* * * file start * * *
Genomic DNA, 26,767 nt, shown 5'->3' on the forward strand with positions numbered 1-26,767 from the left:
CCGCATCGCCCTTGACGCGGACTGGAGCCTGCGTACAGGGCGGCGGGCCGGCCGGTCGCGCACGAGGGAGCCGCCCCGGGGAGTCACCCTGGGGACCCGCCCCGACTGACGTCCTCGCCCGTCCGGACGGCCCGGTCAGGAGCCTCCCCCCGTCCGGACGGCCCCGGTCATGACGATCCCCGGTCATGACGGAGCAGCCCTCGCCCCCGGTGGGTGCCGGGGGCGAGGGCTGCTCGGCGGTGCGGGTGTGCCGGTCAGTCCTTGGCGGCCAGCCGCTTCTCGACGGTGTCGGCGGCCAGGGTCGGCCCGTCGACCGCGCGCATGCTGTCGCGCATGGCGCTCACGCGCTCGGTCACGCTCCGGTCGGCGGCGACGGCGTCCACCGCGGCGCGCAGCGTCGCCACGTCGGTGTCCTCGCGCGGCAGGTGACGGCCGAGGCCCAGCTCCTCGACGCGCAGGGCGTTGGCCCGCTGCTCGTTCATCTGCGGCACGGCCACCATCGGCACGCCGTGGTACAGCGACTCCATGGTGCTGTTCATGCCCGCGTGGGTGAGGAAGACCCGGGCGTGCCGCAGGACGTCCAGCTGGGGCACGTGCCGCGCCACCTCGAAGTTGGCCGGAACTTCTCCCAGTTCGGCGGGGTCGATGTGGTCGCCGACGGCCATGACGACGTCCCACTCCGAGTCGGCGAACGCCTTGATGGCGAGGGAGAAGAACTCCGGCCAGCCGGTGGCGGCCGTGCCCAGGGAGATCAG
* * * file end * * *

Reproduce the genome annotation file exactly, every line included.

Genomic DNA, 26,767 nt, shown 5'->3' on the forward strand with positions numbered 1-26,767 from the left:
CCGCATCGCCCTTGACGCGGACTGGAGCCTGCGTACAGGGCGGCGGGCCGGCCGGTCGCGCACGAGGGAGCCGCCCCGGGGAGTCACCCTGGGGACCCGCCCCGACTGACGTCCTCGCCCGTCCGGACGGCCCGGTCAGGAGCCTCCCCCCGTCCGGACGGCCCCGGTCATGACGATCCCCGGTCATGACGGAGCAGCCCTCGCCCCCGGTGGGTGCCGGGGGCGAGGGCTGCTCGGCGGTGCGGGTGTGCCGGTCAGTCCTTGGCGGCCAGCCGCTTCTCGACGGTGTCGGCGGCCAGGGTCGGCCCGTCGACCGCGCGCATGCTGTCGCGCATGGCGCTCACGCGCTCGGTCACGCTCCGGTCGGCGGCGACGGCGTCCACCGCGGCGCGCAGCGTCGCCACGTCGGTGTCCTCGCGCGGCAGGTGACGGCCGAGGCCCAGCTCCTCGACGCGCAGGGCGTTGGCCCGCTGCTCGTTCATCTGCGGCACGGCCACCATCGGCACGCCGTGGTACAGCGACTCCATGGTGCTGTTCATGCCCGCGTGGGTGAGGAAGACCCGGGCGTGCCGCAGGACGTCCAGCTGGGGCACGTGCCGCGCCACCTCGAAGTTGGCCGGAACTTCTCCCAGTTCGGCGGGGTCGATGTGGTCGCCGACGGCCATGACGACGTCCCACTCCGAGTCGGCGAACGCCTTGATGGCGAGGGAGAAGAACTCCGGCCAGCCGGTGGCGGCCGTGCCCAGGGAGATCAG